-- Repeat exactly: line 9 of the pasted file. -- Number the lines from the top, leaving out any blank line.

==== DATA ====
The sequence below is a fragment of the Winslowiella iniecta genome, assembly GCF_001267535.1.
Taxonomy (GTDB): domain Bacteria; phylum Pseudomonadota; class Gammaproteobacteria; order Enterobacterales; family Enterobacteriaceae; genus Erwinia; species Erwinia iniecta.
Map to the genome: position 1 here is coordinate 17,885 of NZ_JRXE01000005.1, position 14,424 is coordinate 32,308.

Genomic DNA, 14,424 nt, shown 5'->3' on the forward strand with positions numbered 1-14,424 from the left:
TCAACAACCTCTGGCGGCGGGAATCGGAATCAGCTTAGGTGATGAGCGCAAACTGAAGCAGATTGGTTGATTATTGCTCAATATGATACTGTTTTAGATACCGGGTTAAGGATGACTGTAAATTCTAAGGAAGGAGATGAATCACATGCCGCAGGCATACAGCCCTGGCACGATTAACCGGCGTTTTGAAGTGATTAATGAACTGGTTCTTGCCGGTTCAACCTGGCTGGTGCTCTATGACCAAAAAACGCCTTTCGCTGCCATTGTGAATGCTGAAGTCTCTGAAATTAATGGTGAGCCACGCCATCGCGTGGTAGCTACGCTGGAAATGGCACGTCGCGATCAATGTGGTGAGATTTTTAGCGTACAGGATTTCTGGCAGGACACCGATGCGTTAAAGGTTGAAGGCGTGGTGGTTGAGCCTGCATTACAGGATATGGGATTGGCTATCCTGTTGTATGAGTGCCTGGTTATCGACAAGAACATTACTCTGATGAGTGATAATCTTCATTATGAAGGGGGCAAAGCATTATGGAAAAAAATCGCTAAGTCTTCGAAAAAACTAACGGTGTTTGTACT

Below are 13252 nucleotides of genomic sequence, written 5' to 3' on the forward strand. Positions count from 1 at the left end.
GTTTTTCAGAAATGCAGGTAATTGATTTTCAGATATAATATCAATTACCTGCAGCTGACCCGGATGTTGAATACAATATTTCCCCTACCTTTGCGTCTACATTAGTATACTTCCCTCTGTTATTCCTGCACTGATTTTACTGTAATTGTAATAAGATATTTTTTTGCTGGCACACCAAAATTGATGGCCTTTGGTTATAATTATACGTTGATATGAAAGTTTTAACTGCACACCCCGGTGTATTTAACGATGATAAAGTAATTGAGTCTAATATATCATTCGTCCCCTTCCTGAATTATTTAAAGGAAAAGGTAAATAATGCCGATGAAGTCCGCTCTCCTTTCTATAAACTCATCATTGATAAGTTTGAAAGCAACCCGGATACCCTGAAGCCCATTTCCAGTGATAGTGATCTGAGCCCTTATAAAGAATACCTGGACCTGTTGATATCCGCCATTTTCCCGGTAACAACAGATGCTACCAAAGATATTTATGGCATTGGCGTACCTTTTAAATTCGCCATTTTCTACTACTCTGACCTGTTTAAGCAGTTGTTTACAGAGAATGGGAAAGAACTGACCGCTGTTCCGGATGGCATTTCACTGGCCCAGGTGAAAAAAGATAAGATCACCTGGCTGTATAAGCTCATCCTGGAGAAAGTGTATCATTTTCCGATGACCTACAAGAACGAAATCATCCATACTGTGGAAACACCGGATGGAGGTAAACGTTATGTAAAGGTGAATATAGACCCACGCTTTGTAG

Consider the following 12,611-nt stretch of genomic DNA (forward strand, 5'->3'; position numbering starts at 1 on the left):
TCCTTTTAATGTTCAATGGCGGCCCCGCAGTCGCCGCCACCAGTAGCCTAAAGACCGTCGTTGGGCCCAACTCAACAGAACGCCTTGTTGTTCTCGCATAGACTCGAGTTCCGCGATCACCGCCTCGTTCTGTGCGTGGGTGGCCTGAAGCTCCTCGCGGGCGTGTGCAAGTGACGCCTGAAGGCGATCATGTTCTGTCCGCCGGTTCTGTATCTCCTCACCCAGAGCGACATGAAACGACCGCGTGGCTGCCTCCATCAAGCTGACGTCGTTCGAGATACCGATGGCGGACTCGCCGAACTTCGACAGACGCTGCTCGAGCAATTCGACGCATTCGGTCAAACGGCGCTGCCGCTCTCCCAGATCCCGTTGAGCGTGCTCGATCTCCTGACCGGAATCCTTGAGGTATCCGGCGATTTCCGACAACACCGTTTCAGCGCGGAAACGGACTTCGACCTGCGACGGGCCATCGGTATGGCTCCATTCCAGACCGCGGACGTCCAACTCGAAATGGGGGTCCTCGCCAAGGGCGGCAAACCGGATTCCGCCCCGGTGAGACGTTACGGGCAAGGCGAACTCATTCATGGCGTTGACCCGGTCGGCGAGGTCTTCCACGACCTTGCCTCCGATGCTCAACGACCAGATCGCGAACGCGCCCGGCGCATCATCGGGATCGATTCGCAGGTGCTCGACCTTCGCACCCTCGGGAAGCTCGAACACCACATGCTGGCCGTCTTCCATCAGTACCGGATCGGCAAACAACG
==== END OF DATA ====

TCCTTTTAATGTTCAATGGCGGCCCCGCAGTCGCCGCCACCAGTAGCCTAAAGACCGTCGTTGGGCCCAACTCAACAGAACGCCTTGTTGTTCTCGCATAGACTCGAGTTCCGCGATCACCGCCTCGTTCTGTGCGTGGGTGGCCTGAAGCTCCTCGCGGGCGTGTGCAAGTGACGCCTGAAGGCGATCATGTTCTGTCCGCCGGTTCTGTATCTCCTCACCCAGAGCGACATGAAACGACCGCGTGGCTGCCTCCATCAAGCTGACGTCGTTCGAGATACCGATGGCGGACTCGCCGAACTTCGACAGACGCTGCTCGAGCAATTCGACGCATTCGGTCAAACGGCGCTGCCGCTCTCCCAGATCCCGTTGAGCGTGCTCGATCTCCTGACCGGAATCCTTGAGGTATCCGGCGATTTCCGACAACACCGTTTCAGCGCGGAAACGGACTTCGACCTGCGACGGGCCATCGGTATGGCTCCATTCCAGACCGCGGACGTCCAACTCGAAATGGGGGTCCTCGCCAAGGGCGGCAAACCGGATTCCGCCCCGGTGAGACGTTACGGGCAAGGCGAACTCATTCATGGCGTTGACCCGGTCGGCGAGGTCTTCCACGACCTTGCCTCCGATGCTCAACGACCAGATCGCGAACGCGCCCGGCGCATCATCGGGATCGATTCGCAGGTGCTCGACCTTCGCACCCTCGGGAAGCTCGAACACCACATGCTGGCCGTCTTCCATCAGTACCGGATCGGCAAACAACG